Lynne d Johnson



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11.14.13 12:22 PM

Myself, Laid Bare

In the past couple of weeks, I have been on a cleansing streak. No, not a juice cleansing or anything like that. A life cleansing. Recently having to pack up and move forced me to have to do it, but after doing it, instead of sadness, I felt a sigh of relief, as if I were able to let go of my past in order to move on to whatever is going to happen next.

There were things from my past...things I'd written in New Word or One World or Beat Down or and other now defunct independently owned magazines. Some interviews I conducted in the past and stories I'd written were photographed, and sent into the cloud -- Evernote, Google, Dropbox, and other such places we hope stay in business because what then will we do with all of our content and data? My nearly year's worth of tech writing on BlackPlanet, and writings from Africana, all nicely printed out because a lot of it was no longer out there in the ether, and much of it not even on the waybackmachine -- all made their way to a shredding machine. Shreds of paper. Shreds of words. Shreds of a former life. Shreds of self, or at least what I thought was self.

There were letters and poems to and from former lovers. There were endless writings, thoughts, doodles. Stops and starts at watercolors. Books started and unfinished. Spoken word recordings. Piles and piles of magazines. Some I'd written in. Some held for research. Some held just because they looked fly or were no longer in print. Just so much memorabilia, that at times I didn't even know how to classify or categorize things. And even with a storage room on lease, I knew I wasn't going to keep it all. I knew I couldn't keep it all.

So I started a rule. If I hadn't thought about it, looked at it or longed for it in the last 5 - 10 years, then perhaps it was time to part with it. Some books ended up in storage, and some did not. Some CDs ended up in storage, and some did not. Some cassette tapes made it into storage, and some did not. Those that didn't, are perhaps in a landfill now laid to rest as if at the end of their lives. A lot of clothes and out-of-date electronics made their way to the Salvation Army drop off. An ending for me, but a new beginning for someone else. Some furniture items made their way to Craigslist for a quick cash sale, while others stood solidly on the sidewalk until someone came along to cart them away.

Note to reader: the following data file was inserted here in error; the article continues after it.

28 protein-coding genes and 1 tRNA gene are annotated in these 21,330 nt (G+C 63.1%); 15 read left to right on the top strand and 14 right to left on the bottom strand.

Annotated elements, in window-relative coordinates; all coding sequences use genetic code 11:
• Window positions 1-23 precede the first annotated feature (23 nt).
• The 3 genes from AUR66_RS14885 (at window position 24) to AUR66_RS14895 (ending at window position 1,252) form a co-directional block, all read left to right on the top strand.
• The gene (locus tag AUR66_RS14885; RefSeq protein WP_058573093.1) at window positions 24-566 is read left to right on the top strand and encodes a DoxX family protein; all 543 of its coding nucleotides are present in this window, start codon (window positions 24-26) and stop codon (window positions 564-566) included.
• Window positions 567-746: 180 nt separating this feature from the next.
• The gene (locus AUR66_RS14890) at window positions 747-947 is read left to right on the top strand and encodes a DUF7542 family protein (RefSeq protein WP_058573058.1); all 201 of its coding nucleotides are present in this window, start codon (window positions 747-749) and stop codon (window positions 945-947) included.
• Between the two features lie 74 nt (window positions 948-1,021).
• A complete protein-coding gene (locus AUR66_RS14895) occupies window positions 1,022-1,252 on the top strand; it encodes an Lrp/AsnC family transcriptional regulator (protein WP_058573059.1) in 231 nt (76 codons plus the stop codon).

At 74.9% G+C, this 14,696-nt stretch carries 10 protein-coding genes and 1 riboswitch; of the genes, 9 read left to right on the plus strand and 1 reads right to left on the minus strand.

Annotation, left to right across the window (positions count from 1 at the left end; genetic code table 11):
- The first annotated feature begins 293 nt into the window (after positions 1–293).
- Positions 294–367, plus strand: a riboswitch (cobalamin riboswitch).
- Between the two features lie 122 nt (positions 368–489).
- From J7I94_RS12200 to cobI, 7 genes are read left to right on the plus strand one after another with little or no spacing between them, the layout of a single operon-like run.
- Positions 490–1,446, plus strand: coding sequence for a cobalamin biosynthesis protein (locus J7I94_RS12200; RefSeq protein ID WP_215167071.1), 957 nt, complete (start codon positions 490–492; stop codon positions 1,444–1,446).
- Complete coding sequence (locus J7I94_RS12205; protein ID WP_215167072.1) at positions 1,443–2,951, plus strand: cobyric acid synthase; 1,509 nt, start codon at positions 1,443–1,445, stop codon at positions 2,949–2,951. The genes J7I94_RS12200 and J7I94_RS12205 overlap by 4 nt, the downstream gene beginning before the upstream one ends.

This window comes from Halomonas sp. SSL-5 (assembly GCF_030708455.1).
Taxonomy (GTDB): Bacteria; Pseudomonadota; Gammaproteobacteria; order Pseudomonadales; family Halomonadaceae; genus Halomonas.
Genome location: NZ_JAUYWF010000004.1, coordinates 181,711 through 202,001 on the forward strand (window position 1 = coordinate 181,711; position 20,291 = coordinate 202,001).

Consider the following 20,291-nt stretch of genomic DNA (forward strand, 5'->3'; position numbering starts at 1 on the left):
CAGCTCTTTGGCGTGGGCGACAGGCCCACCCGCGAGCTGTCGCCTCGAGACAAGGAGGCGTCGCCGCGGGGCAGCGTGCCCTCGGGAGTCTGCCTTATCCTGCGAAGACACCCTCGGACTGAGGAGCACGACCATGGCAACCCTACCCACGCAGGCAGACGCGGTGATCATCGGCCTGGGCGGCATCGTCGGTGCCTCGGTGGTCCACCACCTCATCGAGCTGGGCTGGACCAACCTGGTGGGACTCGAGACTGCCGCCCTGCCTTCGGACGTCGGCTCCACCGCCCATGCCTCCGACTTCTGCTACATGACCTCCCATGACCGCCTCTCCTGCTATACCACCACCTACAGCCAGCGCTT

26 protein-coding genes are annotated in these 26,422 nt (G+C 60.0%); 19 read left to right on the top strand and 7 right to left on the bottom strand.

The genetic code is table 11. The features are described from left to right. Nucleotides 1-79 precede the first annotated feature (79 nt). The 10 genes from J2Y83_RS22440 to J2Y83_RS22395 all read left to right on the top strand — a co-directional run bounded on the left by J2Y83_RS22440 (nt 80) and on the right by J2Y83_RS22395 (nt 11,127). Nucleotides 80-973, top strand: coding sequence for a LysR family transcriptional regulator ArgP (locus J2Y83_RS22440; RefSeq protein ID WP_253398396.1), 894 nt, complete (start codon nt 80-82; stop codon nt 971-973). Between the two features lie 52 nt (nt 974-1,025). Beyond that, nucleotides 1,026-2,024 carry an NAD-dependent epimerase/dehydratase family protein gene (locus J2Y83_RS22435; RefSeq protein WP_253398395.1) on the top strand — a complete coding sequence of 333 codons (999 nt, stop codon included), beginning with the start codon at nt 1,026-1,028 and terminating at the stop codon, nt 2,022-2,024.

Photographs though, were off limits. Whether from childhood or recent past, I was not going to part with photographs, even if they hadn't made it to photo albums or the cloud. The visual memories, deserved a place to be timeless and held dear. These things made it to storage. These things made it to that special place called forever.

A tinge of sadness welled up inside as I sorted through item, after item, after item. Yet as my past went slowly through my hands, I marveled at how it seemed that I had become a hoarder of sorts. That I was holding onto things as if there was some future to come in which these items would be important. And then, how could I come to terms with a past thrown in the trash, that was not trash? I reminded myself that I held all of these memories close and dear to my heart. I reminded myself that it's fortunate I have somewhat of a photographic memory -- so just by looking at the things I parted with, just by looking at them one last time, they would become forever etched in my brain computer and I could call them up from the catalogue that is my mind at any time. Sure my mind could go, as I get older, but no one could ever change my experiences. They would always be mine. A part of me.

There's so much more I could write and say about all of the pieces of me that were wrapped up in physical items, that moved with me from place to place to place all across Brooklyn. There's so much I could say about the move, about the past, about letting go, about learning to live in the present that I guess I'm just not ready to say. But what I do know is that I learned to let go of who I was, and who I thought I was, and all of these little perceptions I held about myself and what I thought should be happening right now in my life, and what I think I deserve and have a right to, so that I could slowly unveil and accept who I am becoming now and what is happening now.

Realizing now, that perhaps I was stuck in a definition of self that was created by things I had done, places I'd been, people I'd known, and not necessarily who I really am. It's not that my past didn't make me, it's just that the past isn't as important today as it was yesterday. Today is important today. What I do now, what I say now, who I be now, is what's important. I'm learning that in order to be, we must be bare. Pared down to the bare essentials in order to see reality. In order to see clearly. In order to be.

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